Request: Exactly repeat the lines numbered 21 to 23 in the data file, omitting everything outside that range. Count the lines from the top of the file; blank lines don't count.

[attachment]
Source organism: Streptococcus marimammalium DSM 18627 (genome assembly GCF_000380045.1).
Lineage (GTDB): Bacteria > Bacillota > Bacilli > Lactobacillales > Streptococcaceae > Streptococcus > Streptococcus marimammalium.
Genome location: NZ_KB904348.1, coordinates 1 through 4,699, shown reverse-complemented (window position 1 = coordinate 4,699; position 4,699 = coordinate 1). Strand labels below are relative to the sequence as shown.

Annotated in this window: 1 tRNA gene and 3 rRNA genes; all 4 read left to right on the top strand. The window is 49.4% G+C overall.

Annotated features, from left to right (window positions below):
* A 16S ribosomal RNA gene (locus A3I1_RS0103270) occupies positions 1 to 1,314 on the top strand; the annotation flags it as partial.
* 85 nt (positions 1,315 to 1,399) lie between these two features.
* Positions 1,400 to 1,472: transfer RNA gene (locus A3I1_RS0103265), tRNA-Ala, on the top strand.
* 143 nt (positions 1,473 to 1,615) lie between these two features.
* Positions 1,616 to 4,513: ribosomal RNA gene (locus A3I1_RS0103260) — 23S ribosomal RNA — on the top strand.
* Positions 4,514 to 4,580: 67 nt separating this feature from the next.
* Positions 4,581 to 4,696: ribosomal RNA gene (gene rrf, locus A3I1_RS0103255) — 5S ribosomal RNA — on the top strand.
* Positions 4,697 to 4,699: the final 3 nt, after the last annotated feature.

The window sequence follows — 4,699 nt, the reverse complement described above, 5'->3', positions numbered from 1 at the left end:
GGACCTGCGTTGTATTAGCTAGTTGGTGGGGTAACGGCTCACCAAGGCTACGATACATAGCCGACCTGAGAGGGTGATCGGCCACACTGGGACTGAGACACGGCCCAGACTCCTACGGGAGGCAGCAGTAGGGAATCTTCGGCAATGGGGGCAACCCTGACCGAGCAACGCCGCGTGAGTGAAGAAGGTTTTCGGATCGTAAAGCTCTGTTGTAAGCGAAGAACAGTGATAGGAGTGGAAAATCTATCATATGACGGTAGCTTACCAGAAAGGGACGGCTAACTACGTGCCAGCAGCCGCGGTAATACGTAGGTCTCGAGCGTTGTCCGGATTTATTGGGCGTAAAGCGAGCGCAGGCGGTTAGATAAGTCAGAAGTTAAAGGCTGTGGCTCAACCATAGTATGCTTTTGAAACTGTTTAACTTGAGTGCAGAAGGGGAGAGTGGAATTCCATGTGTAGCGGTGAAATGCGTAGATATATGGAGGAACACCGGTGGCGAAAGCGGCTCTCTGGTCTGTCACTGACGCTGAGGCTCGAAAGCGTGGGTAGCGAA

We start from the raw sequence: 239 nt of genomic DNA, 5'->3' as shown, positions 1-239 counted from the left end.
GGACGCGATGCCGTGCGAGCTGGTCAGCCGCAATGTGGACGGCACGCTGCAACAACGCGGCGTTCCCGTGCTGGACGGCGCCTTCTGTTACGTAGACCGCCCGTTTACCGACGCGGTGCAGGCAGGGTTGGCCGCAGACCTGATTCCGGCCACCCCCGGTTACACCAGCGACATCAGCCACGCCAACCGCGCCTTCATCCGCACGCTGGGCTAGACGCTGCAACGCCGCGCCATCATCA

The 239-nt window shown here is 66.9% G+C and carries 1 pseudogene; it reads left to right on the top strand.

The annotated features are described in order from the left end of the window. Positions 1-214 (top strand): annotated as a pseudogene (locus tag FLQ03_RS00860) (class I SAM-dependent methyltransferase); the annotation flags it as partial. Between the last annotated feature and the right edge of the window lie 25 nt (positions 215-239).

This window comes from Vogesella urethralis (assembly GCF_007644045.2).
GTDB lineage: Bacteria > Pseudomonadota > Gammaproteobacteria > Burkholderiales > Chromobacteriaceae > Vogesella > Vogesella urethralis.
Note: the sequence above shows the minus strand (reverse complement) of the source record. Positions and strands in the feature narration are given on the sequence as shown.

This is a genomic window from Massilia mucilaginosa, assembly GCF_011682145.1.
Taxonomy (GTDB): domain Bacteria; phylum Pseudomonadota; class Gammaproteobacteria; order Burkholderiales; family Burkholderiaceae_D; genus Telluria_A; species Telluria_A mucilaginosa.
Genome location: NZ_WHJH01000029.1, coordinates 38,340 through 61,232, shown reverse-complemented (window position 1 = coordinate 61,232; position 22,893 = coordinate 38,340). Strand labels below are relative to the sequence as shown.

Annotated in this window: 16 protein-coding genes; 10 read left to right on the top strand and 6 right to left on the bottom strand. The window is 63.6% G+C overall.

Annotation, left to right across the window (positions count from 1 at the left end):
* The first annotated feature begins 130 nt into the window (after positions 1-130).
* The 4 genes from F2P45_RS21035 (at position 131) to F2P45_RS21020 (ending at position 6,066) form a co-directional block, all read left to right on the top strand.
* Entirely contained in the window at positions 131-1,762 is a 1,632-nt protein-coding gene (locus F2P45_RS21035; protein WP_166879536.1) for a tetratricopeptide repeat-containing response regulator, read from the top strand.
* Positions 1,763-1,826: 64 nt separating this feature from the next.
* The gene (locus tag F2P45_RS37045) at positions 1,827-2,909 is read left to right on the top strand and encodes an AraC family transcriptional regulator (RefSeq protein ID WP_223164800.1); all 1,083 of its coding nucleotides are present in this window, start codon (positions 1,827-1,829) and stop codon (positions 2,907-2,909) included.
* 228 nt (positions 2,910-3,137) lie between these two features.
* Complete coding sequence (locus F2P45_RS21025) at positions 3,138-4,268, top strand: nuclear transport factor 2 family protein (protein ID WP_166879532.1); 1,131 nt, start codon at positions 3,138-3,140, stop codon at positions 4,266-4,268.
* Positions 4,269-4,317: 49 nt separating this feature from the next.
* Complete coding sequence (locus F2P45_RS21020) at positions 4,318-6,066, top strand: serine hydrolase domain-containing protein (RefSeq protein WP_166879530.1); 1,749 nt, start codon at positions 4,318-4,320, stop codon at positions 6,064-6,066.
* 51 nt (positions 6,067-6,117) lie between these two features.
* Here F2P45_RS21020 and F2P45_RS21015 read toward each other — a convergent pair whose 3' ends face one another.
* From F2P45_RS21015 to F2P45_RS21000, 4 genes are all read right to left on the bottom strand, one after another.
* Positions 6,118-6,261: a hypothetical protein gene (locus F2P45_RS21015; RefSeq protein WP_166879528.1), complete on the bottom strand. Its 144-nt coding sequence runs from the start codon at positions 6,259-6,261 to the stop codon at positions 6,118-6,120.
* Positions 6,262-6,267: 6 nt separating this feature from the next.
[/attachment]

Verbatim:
GTDB lineage: Bacteria > Pseudomonadota > Gammaproteobacteria > Burkholderiales > Chromobacteriaceae > Vogesella > Vogesella urethralis.
Note: the sequence above shows the minus strand (reverse complement) of the source record. Positions and strands in the feature narration are given on the sequence as shown.

This is a genomic window from Massilia mucilaginosa, assembly GCF_011682145.1.